The tropical fruit ‘mangosteen’ used to be unheard of in the past. Today however, this native fruit of Southeast Asia, which has great nutritional value, has become popular worldwide. With its reddish purple color, mangosteen is touted for its antioxidants, particularly xanthones, powerful phytonutrients with anti-cancer effects.
Davao City in the island of Mindanao is one place blessed with the abundance of the said edible fruit. It has found its way into innumerable Filipino recipes but most popularly as an appetizing addition to salads. Even the mangosteen juice has become a popular health drink that people from the West crave for.
Here’s a healthy mangosteen recipe called ‘Mixed Spring Greens with Champagne-Citrus Vinaigrette’
Mixed spring greens or spinach
2 mangosteens, peeled and segmented
¼ cup chopped almonds, toasted
Sea salt and freshly ground black pepper to taste
1 Tbsp. champagne vinegar
1 Tbsp. freshly squeezed mangosteen juice
½ tsp. Dijon mustard
1½ tsp. freshly grated orange peel
½ tsp. honey
½ tsp. each of sea salt and black pepper
1/3 cup extra-virgin olive oil
- With a sharp knife, cut around the outside middle of the mangosteen, about half an inch deep.
- Hold a fruit with both hands, using your thumbs to pry open the fruit. Remove the segments.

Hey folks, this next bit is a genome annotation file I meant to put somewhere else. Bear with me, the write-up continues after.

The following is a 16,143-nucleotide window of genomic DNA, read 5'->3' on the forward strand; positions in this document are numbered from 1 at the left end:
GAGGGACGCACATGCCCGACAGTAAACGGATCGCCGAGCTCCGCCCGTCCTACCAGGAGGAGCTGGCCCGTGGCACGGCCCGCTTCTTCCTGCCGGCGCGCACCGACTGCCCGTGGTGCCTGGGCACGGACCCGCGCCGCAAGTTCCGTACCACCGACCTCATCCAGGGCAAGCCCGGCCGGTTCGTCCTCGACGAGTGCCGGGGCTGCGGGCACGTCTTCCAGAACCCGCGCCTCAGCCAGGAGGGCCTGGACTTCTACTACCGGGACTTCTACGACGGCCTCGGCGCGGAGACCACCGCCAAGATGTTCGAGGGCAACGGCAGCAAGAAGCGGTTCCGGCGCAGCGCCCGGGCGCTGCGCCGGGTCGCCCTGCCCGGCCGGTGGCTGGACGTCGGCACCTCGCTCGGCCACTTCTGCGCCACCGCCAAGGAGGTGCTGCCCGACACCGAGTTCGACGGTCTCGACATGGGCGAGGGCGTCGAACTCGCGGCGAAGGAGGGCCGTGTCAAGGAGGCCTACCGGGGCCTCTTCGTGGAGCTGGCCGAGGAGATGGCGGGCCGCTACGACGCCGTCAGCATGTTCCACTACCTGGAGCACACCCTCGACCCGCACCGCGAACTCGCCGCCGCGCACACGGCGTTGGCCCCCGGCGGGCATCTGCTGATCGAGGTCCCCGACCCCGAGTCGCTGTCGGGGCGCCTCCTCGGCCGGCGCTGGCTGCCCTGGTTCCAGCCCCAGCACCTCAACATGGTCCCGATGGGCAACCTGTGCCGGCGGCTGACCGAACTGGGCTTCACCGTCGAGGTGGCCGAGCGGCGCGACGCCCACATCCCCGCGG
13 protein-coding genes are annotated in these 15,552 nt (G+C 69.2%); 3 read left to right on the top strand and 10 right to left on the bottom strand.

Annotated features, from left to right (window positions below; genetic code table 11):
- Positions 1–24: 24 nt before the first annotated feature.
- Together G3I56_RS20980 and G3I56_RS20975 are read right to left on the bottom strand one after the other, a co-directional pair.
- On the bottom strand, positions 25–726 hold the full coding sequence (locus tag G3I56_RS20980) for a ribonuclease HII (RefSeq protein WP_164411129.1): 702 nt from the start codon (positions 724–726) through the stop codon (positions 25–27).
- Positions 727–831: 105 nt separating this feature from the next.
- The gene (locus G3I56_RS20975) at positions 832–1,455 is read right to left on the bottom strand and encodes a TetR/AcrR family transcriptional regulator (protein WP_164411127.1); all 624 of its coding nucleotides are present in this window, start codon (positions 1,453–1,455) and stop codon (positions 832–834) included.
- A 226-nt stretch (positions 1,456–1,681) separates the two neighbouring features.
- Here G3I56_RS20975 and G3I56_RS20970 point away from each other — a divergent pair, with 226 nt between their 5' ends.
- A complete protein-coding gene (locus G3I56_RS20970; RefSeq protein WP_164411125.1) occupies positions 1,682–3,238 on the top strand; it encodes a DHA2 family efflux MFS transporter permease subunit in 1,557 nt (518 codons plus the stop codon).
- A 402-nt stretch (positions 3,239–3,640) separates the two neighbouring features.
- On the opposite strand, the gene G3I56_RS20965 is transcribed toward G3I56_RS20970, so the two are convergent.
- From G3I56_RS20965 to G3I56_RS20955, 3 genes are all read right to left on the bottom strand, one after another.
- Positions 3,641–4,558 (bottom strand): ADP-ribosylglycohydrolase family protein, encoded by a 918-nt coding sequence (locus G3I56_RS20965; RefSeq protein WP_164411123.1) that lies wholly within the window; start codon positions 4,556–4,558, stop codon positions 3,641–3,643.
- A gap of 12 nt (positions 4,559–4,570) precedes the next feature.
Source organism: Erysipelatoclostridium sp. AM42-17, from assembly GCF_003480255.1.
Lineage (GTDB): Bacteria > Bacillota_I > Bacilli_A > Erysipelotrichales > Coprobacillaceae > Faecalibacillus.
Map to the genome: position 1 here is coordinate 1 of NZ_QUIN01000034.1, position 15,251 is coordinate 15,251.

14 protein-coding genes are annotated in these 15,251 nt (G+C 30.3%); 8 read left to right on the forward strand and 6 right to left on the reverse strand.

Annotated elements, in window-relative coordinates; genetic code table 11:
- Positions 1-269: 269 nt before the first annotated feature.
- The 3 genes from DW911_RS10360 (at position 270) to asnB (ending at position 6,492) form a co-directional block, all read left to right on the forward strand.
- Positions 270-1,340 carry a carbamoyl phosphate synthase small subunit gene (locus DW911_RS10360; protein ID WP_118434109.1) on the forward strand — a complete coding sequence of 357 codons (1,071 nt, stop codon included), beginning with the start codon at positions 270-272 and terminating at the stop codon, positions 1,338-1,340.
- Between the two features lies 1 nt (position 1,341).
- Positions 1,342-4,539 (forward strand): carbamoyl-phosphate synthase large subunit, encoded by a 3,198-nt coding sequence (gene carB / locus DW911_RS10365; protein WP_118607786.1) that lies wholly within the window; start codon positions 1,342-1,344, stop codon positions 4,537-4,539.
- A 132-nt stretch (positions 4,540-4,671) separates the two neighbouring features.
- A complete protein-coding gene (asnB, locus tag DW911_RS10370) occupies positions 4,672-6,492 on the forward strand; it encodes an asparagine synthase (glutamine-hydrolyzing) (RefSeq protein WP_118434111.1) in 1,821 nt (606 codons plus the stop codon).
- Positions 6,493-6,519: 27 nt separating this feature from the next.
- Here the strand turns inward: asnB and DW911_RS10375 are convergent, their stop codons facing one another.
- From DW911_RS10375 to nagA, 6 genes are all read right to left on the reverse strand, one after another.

- Spread chopped almonds in a single layer on a cookie sheet and toast lightly in a 350-degree oven or about 5 minutes.
- Combine all but the oil in a small bowl. With constant whisking, drizzle in oil until smooth.
- Add salt and pepper to taste.
- Place spring greens mixture in a large salad bowl, toss with vinaigrette, and sprinkle with chopped almonds. Makes 4 servings.
Another dish with mangosteen is ‘Clafouti’, an old-style dessert which originated from France. When done, it’s a cloud-like type of custard made with the fresh fruit. Since fresh mangosteens cannot be imported as whole in the US because of the danger of bringing in fruit flies, you can substitute it with lychees. Some Asian grocery stores in the US sell frozen and canned mangosteens.
5 fresh mangosteen fruits (or substitute with 1 cup fresh or canned lychee fruit)
1/2 cup + 1 Tbsp. sugar
1 tsp. cornstarch
1/3 cup rice flour (or regular all purpose flour)
4 large eggs
pinch of salt
1 cup coconut milk
1 tsp. grated lemon peel
1 tsp. vanilla extract
1 tsp. coconut extract
Optional: 1 tsp. icing sugar for garnish
- Preheat oven to 350 degrees. Using a little oil or butter, generously grease a 1 1/2 quart casserole dish
- Toss fruit (already taken out from the shell) with 1 tsp. cornstarch and 1 Tbsp. sugar to coat. Arrange these segments in the bottom of the casserole dish. Set aside.
- In a large bowl, whisk eggs with the salt and sugar to blend. Then whisk in the flour, stirring until smooth.
- Add the coconut milk, lemon peel, plus vanilla and coconut extract. Whisk to blend.
- Pour this mixture into the casserole dish over the mangosteen segments. You may notice the fruit floating in the egg mixture. This is desirable.
- Place the casserole dish in the oven.
- Bake for 55 minutes to 1 hour, or until the dessert is set in the middle and lightly browned on top.
- Serve warm with a little icing sugar sifted over, or with your choice of ice cream or whipped cream.
Fruits are an important part of the Filipino food. Of the numerous varieties growing abundantly in the Philippines, the lowly mangosteen has clearly made an impact in the hearts of Davaoeños.